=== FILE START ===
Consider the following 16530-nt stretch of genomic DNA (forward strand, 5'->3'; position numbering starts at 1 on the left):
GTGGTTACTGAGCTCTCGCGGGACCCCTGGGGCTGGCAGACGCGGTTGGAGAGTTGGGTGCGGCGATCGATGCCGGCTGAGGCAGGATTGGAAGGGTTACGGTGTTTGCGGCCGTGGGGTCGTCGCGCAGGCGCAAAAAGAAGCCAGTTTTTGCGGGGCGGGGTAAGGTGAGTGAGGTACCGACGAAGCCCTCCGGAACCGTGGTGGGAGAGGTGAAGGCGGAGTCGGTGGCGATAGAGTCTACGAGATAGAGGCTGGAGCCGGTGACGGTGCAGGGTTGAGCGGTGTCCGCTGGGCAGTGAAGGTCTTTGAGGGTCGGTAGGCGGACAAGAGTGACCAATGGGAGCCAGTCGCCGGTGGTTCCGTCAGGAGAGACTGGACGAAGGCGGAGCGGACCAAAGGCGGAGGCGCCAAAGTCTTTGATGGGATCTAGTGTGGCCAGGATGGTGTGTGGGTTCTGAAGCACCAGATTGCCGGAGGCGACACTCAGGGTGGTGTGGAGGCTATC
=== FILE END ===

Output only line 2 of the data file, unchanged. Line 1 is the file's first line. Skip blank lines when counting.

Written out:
GTGGTTACTGAGCTCTCGCGGGACCCCTGGGGCTGGCAGACGCGGTTGGAGAGTTGGGTGCGGCGATCGATGCCGGCTGAGGCAGGATTGGAAGGGTTACGGTGTTTGCGGCCGTGGGGTCGTCGCGCAGGCGCAAAAAGAAGCCAGTTTTTGCGGGGCGGGGTAAGGTGAGTGAGGTACCGACGAAGCCCTCCGGAACCGTGGTGGGAGAGGTGAAGGCGGAGTCGGTGGCGATAGAGTCTACGAGATAGAGGCTGGAGCCGGTGACGGTGCAGGGTTGAGCGGTGTCCGCTGGGCAGTGAAGGTCTTTGAGGGTCGGTAGGCGGACAAGAGTGACCAATGGGAGCCAGTCGCCGGTGGTTCCGTCAGGAGAGACTGGACGAAGGCGGAGCGGACCAAAGGCGGAGGCGCCAAAGTCTTTGATGGGATCTAGTGTGGCCAGGATGGTGTGTGGGTTCTGAAGCACCAGATTGCCGGAGGCGACACTCAGGGTGGTGTGGAGGCTATC